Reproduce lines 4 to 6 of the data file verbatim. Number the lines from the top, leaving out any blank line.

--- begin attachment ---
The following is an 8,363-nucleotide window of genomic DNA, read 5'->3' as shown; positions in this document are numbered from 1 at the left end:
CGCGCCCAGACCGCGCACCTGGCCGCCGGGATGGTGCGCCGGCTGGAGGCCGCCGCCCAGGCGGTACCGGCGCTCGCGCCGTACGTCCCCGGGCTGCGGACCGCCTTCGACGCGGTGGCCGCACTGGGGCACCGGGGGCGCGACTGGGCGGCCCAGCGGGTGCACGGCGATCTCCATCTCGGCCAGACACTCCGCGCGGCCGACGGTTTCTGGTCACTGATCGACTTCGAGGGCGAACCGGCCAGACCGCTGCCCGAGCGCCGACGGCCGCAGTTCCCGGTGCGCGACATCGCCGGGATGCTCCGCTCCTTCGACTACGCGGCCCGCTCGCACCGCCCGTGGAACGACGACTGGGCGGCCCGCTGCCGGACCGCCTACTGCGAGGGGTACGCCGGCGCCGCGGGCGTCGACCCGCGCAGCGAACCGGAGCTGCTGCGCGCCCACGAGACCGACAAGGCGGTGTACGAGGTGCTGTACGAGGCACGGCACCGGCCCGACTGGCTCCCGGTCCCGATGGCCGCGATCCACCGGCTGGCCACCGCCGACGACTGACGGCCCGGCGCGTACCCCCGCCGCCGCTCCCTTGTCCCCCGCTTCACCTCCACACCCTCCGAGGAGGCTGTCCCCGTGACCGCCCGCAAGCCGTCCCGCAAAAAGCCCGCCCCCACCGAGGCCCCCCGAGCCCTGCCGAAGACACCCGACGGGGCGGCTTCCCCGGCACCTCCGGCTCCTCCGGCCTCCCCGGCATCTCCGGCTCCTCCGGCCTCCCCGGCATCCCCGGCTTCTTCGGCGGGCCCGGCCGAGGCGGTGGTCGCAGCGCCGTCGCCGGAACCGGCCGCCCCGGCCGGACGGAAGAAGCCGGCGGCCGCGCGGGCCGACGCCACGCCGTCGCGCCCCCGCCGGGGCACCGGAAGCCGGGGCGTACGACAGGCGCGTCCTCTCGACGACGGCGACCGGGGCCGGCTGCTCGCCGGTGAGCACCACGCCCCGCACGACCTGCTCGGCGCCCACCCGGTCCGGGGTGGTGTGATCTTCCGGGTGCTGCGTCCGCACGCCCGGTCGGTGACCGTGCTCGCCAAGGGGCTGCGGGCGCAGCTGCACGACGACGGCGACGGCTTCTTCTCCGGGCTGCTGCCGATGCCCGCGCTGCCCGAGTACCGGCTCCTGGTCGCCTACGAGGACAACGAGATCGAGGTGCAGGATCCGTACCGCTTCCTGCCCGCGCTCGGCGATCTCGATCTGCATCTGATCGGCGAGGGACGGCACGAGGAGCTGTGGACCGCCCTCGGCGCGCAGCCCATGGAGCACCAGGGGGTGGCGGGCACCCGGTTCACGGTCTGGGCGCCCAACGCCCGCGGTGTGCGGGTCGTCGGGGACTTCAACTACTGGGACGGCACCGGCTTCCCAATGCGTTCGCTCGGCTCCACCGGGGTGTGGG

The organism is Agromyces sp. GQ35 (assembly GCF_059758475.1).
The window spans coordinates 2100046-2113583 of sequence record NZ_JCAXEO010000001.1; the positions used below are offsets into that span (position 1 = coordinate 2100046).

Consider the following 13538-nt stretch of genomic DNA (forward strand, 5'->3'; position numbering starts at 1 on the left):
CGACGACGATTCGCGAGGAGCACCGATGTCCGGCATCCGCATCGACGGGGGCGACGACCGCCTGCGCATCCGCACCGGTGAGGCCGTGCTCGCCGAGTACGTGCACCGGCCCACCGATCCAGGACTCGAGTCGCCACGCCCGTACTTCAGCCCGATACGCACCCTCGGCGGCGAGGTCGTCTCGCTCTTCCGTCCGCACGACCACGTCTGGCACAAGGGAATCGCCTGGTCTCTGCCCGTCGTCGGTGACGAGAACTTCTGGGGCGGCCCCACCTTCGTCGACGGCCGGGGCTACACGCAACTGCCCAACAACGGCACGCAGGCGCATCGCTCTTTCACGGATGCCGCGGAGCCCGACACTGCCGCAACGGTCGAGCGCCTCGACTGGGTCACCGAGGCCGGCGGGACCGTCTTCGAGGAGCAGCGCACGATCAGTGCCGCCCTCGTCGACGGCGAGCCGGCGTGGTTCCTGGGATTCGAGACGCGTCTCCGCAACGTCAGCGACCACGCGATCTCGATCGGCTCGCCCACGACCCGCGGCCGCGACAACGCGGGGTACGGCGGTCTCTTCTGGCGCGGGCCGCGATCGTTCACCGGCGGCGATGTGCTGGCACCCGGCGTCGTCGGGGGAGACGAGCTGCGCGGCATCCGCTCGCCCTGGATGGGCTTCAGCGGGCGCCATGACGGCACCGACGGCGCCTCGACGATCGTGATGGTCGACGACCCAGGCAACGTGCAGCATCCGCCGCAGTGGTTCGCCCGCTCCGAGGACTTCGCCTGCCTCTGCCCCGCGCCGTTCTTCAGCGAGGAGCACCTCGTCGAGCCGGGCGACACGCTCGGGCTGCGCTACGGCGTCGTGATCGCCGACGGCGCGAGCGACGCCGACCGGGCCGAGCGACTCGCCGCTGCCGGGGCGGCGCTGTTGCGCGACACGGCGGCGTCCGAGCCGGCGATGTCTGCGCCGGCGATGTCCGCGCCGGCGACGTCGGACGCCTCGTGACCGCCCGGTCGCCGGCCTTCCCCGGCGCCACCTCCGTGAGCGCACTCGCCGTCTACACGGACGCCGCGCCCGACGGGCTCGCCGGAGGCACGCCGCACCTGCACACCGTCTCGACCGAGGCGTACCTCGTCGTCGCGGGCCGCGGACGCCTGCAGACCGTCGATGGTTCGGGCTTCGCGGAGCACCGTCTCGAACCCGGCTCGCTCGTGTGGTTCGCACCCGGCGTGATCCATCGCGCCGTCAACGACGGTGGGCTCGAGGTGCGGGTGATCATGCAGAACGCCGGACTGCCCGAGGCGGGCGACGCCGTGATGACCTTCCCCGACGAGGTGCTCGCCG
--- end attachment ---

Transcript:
The window spans coordinates 2100046-2113583 of sequence record NZ_JCAXEO010000001.1; the positions used below are offsets into that span (position 1 = coordinate 2100046).

Consider the following 13538-nt stretch of genomic DNA (forward strand, 5'->3'; position numbering starts at 1 on the left):
CGACGACGATTCGCGAGGAGCACCGATGTCCGGCATCCGCATCGACGGGGGCGACGACCGCCTGCGCATCCGCACCGGTGAGGCCGTGCTCGCCGAGTACGTGCACCGGCCCACCGATCCAGGACTCGAGTCGCCACGCCCGTACTTCAGCCCGATACGCACCCTCGGCGGCGAGGTCGTCTCGCTCTTCCGTCCGCACGACCACGTCTGGCACAAGGGAATCGCCTGGTCTCTGCCCGTCGTCGGTGACGAGAACTTCTGGGGCGGCCCCACCTTCGTCGACGGCCGGGGCTACACGCAACTGCCCAACAACGGCACGCAGGCGCATCGCTCTTTCACGGATGCCGCGGAGCCCGACACTGCCGCAACGGTCGAGCGCCTCGACTGGGTCACCGAGGCCGGCGGGACCGTCTTCGAGGAGCAGCGCACGATCAGTGCCGCCCTCGTCGACGGCGAGCCGGCGTGGTTCCTGGGATTCGAGACGCGTCTCCGCAACGTCAGCGACCACGCGATCTCGATCGGCTCGCCCACGACCCGCGGCCGCGACAACGCGGGGTACGGCGGTCTCTTCTGGCGCGGGCCGCGATCGTTCACCGGCGGCGATGTGCTGGCACCCGGCGTCGTCGGGGGAGACGAGCTGCGCGGCATCCGCTCGCCCTGGATGGGCTTCAGCGGGCGCCATGACGGCACCGACGGCGCCTCGACGATCGTGATGGTCGACGACCCAGGCAACGTGCAGCATCCGCCGCAGTGGTTCGCCCGCTCCGAGGACTTCGCCTGCCTCTGCCCCGCGCCGTTCTTCAGCGAGGAGCACCTCGTCGAGCCGGGCGACACGCTCGGGCTGCGCTACGGCGTCGTGATCGCCGACGGCGCGAGCGACGCCGACCGGGCCGAGCGACTCGCCGCTGCCGGGGCGGCGCTGTTGCGCGACACGGCGGCGTCCGAGCCGGCGATGTCTGCGCCGGCGATGTCCGCGCCGGCGACGTCGGACGCCTCGTGACCGCCCGGTCGCCGGCCTTCCCCGGCGCCACCTCCGTGAGCGCACTCGCCGTCTACACGGACGCCGCGCCCGACGGGCTCGCCGGAGGCACGCCGCACCTGCACACCGTCTCGACCGAGGCGTACCTCGTCGTCGCGGGCCGCGGACGCCTGCAGACCGTCGATGGTTCGGGCTTCGCGGAGCACCGTCTCGAACCCGGCTCGCTCGTGTGGTTCGCACCCGGCGTGATCCATCGCGCCGTCAACGACGGTGGGCTCGAGGTGCGGGTGATCATGCAGAACGCCGGACTGCCCGAGGCGGGCGACGCCGTGATGACCTTCCCCGACGAGGTGCTCGCCG